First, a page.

Tony deBrum puts RMI travel rights to USA in jeopardy…again

When Imata Kabua was RMI President, the RMI Foreign Minister was implicated in an illegal scam to sell RMI passports to wealthy Chinese seeking a backdoor into the USA based on RMI open travel rights to America.  One of the Foreign Minister’s surrogates was convicted of corruption.  

In response, the U.S. attempted to severely restrict travel rights between the RMI and America.   The RMI negotiators and lawyers representing President Kesai Note stood their ground and protected the visa free travel, residence and employment rights under the treaties governing the RMI-U.S. bilateral relationship.

Indeed, only recently have many members of the U.S. Congress become aware that both the base rights agreement the U.S. has with the RMI and the visa free travel rights are the most important parts of the overall political and economic agreement called the Compact of Free Association.   That treaty defines the bilateral alliance between the U.S. and RMI in its full and broadest terms.    Of all the benefits provided to the RMI under the CFA, beyond any question the most valuable is the privilege Congress granted in 1985 for RMI citizens to enter, reside, be employed, and go to school in the U.S. without the requirement of a visa or resident alien status.

This extraordinary privilege enables RMI citizens to travel freely between the RMI and the U.S. without a visa and remain in the U.S. indefinitely with no restriction.   The CFA even allows RMI citizens to serve in the U.S. armed forces, which makes training and education available to those who do so, and many RMI citizens have successfully contributed to the defense and security of the U.S. and the RMI, in some cases fighting side by side with our own soldiers against the enemies of America and democracy.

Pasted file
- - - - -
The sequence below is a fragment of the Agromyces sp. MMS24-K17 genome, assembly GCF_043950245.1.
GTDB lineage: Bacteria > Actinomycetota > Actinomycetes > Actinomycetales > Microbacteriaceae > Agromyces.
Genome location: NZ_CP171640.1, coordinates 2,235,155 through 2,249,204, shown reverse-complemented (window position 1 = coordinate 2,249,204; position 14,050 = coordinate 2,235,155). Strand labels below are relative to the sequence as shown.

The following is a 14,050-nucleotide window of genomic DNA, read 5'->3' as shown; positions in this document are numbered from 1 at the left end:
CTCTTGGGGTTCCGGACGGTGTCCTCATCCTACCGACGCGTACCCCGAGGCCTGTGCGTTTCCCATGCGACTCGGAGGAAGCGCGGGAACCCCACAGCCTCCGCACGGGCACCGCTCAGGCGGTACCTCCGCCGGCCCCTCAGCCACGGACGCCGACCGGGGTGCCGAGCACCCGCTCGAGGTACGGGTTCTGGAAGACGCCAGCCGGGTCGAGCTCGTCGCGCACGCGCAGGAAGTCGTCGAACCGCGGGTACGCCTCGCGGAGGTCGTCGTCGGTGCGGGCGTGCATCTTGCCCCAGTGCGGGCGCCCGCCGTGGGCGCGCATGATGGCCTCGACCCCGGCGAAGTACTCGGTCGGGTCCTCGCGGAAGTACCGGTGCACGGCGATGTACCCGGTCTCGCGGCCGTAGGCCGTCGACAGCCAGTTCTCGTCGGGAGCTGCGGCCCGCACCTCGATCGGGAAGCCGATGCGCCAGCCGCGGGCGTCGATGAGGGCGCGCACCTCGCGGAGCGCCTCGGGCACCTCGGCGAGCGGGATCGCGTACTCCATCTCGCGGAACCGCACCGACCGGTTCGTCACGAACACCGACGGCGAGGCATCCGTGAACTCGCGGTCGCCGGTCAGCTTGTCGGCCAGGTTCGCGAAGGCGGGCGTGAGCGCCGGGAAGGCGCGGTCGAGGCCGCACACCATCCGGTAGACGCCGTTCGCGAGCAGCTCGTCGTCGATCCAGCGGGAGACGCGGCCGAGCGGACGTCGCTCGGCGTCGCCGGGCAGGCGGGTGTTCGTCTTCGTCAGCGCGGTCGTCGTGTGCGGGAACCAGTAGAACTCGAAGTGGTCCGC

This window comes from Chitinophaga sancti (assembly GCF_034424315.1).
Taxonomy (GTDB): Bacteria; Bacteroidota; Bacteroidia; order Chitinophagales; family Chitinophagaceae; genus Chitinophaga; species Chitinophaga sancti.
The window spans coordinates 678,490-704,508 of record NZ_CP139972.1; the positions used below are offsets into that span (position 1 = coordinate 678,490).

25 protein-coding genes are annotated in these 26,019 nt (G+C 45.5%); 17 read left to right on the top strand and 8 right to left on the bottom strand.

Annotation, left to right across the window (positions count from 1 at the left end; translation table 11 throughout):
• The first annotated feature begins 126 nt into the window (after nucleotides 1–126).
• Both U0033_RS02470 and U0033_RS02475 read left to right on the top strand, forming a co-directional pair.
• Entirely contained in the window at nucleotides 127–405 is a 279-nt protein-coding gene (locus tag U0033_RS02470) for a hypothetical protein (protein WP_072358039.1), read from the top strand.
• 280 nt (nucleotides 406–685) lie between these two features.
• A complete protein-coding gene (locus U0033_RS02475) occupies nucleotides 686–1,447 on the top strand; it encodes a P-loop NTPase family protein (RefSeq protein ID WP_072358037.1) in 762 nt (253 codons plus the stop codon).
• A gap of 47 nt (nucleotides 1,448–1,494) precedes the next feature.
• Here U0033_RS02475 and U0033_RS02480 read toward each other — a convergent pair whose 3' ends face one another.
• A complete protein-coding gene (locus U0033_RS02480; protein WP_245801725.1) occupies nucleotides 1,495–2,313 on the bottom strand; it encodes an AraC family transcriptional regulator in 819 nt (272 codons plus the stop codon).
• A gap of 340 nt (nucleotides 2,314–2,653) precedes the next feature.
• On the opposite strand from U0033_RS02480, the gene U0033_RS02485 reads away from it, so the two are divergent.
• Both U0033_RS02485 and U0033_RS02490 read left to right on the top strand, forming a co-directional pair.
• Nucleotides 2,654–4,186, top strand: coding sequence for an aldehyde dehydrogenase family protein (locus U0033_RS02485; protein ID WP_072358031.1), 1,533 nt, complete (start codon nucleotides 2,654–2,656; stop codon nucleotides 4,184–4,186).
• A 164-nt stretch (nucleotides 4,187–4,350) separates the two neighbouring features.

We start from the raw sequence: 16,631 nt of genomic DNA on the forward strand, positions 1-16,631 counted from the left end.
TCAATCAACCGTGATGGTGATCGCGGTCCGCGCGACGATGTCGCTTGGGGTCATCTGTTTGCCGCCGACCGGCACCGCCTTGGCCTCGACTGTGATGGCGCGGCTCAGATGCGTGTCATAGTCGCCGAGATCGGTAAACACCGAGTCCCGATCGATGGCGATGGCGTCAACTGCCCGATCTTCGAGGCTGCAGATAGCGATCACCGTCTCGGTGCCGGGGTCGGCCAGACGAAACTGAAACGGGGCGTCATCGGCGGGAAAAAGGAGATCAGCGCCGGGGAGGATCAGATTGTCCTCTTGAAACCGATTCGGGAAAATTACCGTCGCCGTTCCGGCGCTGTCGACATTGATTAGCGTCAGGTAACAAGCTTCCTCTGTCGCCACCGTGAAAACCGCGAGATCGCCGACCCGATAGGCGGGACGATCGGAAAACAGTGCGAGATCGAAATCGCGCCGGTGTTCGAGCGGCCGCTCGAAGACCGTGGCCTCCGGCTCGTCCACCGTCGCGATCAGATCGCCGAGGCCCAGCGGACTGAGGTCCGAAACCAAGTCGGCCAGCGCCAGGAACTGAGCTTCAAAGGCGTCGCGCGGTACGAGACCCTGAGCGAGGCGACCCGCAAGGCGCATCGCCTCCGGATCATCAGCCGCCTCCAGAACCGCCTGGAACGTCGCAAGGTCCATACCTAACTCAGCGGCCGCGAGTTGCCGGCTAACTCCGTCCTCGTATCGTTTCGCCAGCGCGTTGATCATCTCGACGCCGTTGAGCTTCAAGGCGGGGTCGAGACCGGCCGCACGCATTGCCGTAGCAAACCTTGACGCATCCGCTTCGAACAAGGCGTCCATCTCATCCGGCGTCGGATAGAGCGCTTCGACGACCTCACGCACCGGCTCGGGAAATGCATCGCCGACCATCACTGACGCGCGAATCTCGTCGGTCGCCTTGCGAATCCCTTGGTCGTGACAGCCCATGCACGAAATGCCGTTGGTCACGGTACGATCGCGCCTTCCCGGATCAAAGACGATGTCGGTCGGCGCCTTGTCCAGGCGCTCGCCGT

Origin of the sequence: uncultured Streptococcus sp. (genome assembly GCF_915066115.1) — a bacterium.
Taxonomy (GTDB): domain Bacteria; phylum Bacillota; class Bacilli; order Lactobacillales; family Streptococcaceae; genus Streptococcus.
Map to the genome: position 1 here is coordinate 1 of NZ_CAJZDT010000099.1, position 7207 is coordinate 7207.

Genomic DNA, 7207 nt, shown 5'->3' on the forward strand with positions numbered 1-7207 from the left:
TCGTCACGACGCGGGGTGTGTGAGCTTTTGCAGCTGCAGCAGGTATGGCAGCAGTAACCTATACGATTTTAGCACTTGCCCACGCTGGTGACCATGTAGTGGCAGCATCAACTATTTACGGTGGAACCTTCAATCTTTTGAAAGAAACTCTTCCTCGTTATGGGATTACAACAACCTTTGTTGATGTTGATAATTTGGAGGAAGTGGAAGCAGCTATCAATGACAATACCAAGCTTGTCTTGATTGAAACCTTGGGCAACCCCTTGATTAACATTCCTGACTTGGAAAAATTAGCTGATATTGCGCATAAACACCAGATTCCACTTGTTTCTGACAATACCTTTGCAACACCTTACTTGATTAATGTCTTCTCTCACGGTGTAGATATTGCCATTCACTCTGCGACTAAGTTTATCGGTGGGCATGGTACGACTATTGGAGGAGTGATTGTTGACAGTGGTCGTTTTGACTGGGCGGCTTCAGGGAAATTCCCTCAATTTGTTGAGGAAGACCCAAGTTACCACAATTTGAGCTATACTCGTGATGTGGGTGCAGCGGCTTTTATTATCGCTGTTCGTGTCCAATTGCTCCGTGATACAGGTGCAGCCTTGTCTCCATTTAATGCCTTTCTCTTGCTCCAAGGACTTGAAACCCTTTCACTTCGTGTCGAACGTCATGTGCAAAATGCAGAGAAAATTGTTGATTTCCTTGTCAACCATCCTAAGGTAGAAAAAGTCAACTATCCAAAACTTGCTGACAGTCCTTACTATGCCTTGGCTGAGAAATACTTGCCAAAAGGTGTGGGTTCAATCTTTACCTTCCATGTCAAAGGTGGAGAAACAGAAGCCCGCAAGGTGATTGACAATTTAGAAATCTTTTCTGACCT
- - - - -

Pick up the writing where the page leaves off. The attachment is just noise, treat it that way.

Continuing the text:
While this visa exemption program has many benefits for both nations, it has resulted in migration of a significant population of RMI citizens to the U.S. for long term residence.   Many of these RMI citizens are poor, but do not qualify for state or federal social services.   Crime and disease are on the rise in some densely populated enclaves of RMI citizens in Guam, Hawaii, Oregon, Arkansas and elsewhere.   

Indeed, in 1999 a boy from the Marshall Islands living in North Dakota was identified as the source of a tuberculosis epidemic that spread to 56 people, mostly school yard playmates.   Currently there is a political debate about how to address tuberculosis among the thousands of Marshallese living in Arkansas, as well as 11 recently detected cases of leprosy.

Many in Washington have been advised that when campaigning in the last election among RMI voters in Arkansas, Mr. deBrum made public statements suggesting that RMI citizens who pay taxes in the U.S. are being treated unfairly because they do not receive the same benefits as U.S. citizens.   So at the same time he calls upon the world community to help the RMI get the U.S. out of Kwajalein, Mr. deBrum seeks to promote a sort of creeping de facto “naturalization” of RMI citizens, whose privilege to reside in the U.S. does not include eligibility for the same federal benefits as U.S. citizens and permanent resident aliens.

Indeed, in granting the visa exemption to RMI citizens, Congress expressly provided that residence under the CFA did not count as time in America for purposes of naturalization under the federal immigration laws.   By agitating in Arkansas for benefits and rights for which they are not eligible, Mr. deBrum actually unintentionally raises questions about the long term viability of the visa waiver for RMI citizens.   

That privilege was never intended to result in the de-population of the RMI, or to create a brain drain from the islands.   Nor was it intended to be a backdoor into U.S. citizenship.   After the illegal Chinese passport sales scam was exposed, Congress closed that loophole, but it seems Mr. deBrum is still looking for ways to circumvent the generous privileges Congress granted in the CFA in order to obtain additional privileges Congress did not grant.

Former President Amata Kabua understood the delicate balance of interest that made free association a success.   Mr. deBrum clearly does not.

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